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  • Author: P M van Koetsveld x
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Federico Gatto, R A Feelders, Rob van der Pas, P M van Koetsveld, Eleonora Bruzzone, Marica Arvigo, Fadime Dogan, Steven W Lamberts, Diego Ferone and Leo Hofland

Pituitary-directed medical treatment for Cushing’s disease (CD) is currently represented by membrane receptor targeting drugs (somatostatin analogs and dopamine agonists). Somatostatin and dopamine receptors are regulated by β-arrestins, which have been shown to be differentially regulated by glucocorticoids in non-neuroendocrine cells. In this study we investigated the effects of glucocorticoids on β-arrestin expression in corticotroph tumor cells. First, AtT20 cells, a mouse model of CD, were exposed to dexamethasone (Dex) at different time points and β-arrestin expression was evaluated at mRNA and protein level. Futhermore, β-arrestin mRNA expression was evaluated in 17 human corticotroph adenoma samples and correlated to patients’ pre-operative cortisol level. We observed that Dex treatment induced a time dependent increase in β-arrestin 1 mRNA expression and a decrease in β-arrestin 2. The same modulation pattern was observed at protein level. Dex-mediated modulation of β-arrestins was abolished by co-treatment with mifepristone, and Dex withdrawal restored β-arrestin expression to basal levels after 72h. The evaluation of β-arrestin mRNA in corticotroph adenomas from CD patients with variable disease activity showed a significant positive correlation between β-arrestin 1 mRNA and urinary cortisol levels. The effect of glucocorticoids on β-arrestin levels was confirmed by the analysis of two samples from a single patient, which underwent adenomectomy twice, with different pre-operative cortisol levels. In conclusion, glucocorticoids induce an inverse modulation of the two β-arrestin isofoms in corticotroph tumor cells. Since β-arrestins regulate membrane receptor functions, this finding may help to better understand the variable response to pituitary-targeting drugs in patients with Cushing’s disease.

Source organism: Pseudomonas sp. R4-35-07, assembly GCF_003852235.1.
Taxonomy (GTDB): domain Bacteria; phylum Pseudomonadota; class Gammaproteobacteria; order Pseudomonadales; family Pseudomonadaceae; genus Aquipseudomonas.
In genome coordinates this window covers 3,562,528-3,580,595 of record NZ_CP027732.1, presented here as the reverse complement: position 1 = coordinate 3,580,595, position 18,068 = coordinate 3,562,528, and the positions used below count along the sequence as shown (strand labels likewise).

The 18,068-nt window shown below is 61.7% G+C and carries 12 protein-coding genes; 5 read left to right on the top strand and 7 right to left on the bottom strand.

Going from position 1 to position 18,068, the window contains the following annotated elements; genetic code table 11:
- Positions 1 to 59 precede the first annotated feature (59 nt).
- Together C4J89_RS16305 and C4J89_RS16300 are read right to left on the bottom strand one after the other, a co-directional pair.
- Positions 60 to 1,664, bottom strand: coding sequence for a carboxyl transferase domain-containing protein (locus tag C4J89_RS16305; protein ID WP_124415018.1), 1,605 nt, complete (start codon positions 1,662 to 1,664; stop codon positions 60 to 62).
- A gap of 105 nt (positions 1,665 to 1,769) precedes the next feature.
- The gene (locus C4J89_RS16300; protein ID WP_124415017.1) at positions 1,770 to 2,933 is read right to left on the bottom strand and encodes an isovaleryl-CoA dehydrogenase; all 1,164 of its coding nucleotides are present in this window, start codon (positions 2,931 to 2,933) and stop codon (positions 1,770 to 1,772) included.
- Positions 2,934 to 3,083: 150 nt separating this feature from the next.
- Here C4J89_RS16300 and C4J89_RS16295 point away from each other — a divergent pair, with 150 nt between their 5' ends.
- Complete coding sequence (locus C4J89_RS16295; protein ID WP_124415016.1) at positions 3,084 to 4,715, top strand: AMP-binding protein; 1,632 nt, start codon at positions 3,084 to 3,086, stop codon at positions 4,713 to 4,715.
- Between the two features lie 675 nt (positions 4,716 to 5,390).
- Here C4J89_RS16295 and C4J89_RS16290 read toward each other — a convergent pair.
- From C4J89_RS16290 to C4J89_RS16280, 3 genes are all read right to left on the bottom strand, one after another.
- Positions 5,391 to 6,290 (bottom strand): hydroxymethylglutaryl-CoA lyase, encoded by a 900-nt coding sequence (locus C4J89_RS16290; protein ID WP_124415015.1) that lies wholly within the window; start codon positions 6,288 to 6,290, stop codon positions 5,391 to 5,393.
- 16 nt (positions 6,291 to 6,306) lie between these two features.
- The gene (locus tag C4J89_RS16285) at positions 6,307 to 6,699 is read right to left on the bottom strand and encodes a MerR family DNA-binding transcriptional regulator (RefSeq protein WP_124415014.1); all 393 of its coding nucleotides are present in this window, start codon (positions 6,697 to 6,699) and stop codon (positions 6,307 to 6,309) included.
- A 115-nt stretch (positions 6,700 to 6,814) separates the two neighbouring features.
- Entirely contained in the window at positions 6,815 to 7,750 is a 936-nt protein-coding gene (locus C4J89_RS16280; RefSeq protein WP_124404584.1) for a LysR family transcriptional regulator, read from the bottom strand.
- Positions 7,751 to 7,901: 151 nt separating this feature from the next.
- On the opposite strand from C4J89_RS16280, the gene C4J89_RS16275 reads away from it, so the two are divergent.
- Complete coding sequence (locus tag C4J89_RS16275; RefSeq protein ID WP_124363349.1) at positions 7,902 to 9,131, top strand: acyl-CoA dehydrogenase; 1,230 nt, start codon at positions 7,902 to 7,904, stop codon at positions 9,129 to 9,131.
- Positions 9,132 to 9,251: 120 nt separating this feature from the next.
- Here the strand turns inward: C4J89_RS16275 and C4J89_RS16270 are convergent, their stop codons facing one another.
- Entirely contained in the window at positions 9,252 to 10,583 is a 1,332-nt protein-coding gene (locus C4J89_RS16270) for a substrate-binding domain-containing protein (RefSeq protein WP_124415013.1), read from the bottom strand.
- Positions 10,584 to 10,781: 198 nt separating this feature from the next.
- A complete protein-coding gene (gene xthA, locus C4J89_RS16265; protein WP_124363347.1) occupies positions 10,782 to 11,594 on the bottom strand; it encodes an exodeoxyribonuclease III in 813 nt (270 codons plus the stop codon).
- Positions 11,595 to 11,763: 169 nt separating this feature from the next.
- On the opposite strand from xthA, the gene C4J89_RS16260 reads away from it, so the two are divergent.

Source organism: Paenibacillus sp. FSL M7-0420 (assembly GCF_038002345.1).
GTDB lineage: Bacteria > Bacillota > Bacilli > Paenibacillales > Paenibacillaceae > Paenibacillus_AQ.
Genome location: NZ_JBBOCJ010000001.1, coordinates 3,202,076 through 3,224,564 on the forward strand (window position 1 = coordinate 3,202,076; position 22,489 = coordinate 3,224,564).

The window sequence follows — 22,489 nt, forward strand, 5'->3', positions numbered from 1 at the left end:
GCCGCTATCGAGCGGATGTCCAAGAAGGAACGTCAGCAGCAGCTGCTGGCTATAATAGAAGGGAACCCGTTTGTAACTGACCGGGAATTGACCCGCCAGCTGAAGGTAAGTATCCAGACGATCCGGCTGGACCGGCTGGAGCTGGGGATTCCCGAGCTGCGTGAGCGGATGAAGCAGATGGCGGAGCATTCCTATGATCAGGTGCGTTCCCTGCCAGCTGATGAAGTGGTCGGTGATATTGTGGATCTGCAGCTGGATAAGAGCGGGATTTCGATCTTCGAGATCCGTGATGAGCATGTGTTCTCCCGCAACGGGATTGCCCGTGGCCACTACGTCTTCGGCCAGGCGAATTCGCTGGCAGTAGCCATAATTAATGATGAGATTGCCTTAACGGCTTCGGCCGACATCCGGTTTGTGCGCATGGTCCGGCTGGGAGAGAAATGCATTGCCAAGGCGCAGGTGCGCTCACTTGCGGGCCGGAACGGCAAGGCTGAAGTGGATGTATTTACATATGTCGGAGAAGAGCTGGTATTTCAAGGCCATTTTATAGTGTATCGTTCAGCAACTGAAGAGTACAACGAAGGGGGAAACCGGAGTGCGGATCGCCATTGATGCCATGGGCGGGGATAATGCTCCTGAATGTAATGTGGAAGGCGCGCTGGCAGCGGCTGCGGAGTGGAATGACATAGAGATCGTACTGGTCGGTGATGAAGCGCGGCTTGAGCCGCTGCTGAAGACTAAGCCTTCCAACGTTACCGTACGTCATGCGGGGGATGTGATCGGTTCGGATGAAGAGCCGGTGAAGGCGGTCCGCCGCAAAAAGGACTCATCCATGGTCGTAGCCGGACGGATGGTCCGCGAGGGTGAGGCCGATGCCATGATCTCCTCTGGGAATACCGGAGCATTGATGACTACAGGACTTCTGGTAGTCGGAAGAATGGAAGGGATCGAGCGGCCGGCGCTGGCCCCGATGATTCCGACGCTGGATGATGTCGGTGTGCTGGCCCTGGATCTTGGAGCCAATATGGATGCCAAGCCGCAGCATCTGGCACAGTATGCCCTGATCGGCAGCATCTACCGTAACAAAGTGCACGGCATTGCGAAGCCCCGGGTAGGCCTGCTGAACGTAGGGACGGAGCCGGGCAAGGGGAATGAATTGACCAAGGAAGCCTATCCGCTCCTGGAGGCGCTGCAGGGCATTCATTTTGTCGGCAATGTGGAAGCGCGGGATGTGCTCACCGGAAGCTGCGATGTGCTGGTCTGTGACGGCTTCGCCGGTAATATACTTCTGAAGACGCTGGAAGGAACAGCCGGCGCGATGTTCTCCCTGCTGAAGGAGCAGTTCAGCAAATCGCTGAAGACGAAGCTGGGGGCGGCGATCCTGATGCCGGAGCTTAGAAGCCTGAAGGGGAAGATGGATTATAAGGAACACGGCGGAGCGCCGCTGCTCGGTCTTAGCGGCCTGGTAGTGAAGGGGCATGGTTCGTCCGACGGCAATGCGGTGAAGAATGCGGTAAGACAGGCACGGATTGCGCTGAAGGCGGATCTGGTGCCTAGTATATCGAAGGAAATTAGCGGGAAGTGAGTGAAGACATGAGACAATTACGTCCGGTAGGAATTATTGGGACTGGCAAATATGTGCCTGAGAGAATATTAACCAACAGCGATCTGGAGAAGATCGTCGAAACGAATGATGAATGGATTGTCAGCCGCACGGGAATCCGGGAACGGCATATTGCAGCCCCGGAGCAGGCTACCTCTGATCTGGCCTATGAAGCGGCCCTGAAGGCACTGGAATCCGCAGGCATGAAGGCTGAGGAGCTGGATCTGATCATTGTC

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R van der Pas, L J Hofland, J Hofland, A E Taylor, W Arlt, J Steenbergen, P M van Koetsveld, W W de Herder, F H de Jong and R A Feelders

The antifungal agent ketoconazole is often used to suppress cortisol production in patients with Cushing's syndrome (CS). However, ketoconazole has serious side effects and is hepatotoxic. Here, the in vitro effects of ketoconazole and fluconazole, which might be less toxic, on human adrenocortical steroidogenesis were compared. The effects on steroidogenesis were examined in primary cultures of nine human adrenocortical tissues and two human adrenocortical carcinoma cell lines. Moreover, the effects on mRNA expression levels of steroidogenic enzymes and cell growth were assessed. Ketoconazole significantly inhibited 11-deoxycortisol (H295R cells; maximum inhibition 99%; EC50 0.73 μM) and cortisol production (HAC15 cells; 81%; EC50 0.26 μM and primary cultures (mean EC50 0.75 μM)). In cultures of normal adrenal cells, ketoconazole increased pregnenolone, progesterone, and deoxycorticosterone levels, while concentrations of 17-hydroxypregnenolone, 17-hydroxyprogesterone, 11-deoxycortisol, DHEA, and androstenedione decreased. Fluconazole also inhibited 11-deoxycortisol production in H295R cells (47%; only at 1 mM) and cortisol production in HAC15 cells (maximum inhibition 55%; EC50 35 μM) and primary cultures (mean EC50 67.7 μM). In the cultures of normal adrenals, fluconazole suppressed corticosterone, 17-hydroxypregnenolone, and androstenedione levels, whereas concentrations of progesterone, deoxycorticosterone, and 11-deoxycortisol increased. Fluconazole (1 mM) slightly increased STAR mRNA expression in both cell lines. Neither compound affected mRNA levels of other steroidogenic enzymes or cell number. In conclusion, by inhibiting 11β-hydroxylase and 17-hydroxylase activity, pharmacological concentrations of fluconazole dose dependently inhibit cortisol production in human adrenocortical cells in vitro. Although fluconazole seems less potent than ketoconazole, it might become an alternative for ketoconazole to control hypercortisolism in CS. Furthermore, patients receiving fluconazole because of mycosis might be at risk for developing adrenocortical insufficiency.